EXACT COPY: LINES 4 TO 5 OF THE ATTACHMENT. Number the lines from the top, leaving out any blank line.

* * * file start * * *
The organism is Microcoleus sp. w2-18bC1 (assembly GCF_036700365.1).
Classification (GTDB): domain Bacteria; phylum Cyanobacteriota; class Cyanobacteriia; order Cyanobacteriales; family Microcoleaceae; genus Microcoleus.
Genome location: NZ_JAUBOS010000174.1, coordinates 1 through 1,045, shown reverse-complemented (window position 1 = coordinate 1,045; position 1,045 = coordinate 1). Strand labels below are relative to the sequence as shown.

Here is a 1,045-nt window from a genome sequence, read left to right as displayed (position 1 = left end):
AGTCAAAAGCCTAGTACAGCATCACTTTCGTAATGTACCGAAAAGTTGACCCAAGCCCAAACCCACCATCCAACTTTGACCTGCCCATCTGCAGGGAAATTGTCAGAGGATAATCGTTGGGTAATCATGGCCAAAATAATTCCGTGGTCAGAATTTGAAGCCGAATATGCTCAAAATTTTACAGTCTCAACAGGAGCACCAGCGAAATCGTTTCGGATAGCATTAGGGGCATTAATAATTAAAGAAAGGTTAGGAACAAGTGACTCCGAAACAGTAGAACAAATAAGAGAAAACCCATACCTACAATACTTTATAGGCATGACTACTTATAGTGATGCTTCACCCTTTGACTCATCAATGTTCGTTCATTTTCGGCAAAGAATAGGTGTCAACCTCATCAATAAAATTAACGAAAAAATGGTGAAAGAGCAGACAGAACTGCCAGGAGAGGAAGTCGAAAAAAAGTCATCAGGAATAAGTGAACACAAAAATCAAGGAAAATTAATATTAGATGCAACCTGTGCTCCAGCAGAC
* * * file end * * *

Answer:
Here is a 1,045-nt window from a genome sequence, read left to right as displayed (position 1 = left end):
AGTCAAAAGCCTAGTACAGCATCACTTTCGTAATGTACCGAAAAGTTGACCCAAGCCCAAACCCACCATCCAACTTTGACCTGCCCATCTGCAGGGAAATTGTCAGAGGATAATCGTTGGGTAATCATGGCCAAAATAATTCCGTGGTCAGAATTTGAAGCCGAATATGCTCAAAATTTTACAGTCTCAACAGGAGCACCAGCGAAATCGTTTCGGATAGCATTAGGGGCATTAATAATTAAAGAAAGGTTAGGAACAAGTGACTCCGAAACAGTAGAACAAATAAGAGAAAACCCATACCTACAATACTTTATAGGCATGACTACTTATAGTGATGCTTCACCCTTTGACTCATCAATGTTCGTTCATTTTCGGCAAAGAATAGGTGTCAACCTCATCAATAAAATTAACGAAAAAATGGTGAAAGAGCAGACAGAACTGCCAGGAGAGGAAGTCGAAAAAAAGTCATCAGGAATAAGTGAACACAAAAATCAAGGAAAATTAATATTAGATGCAACCTGTGCTCCAGCAGAC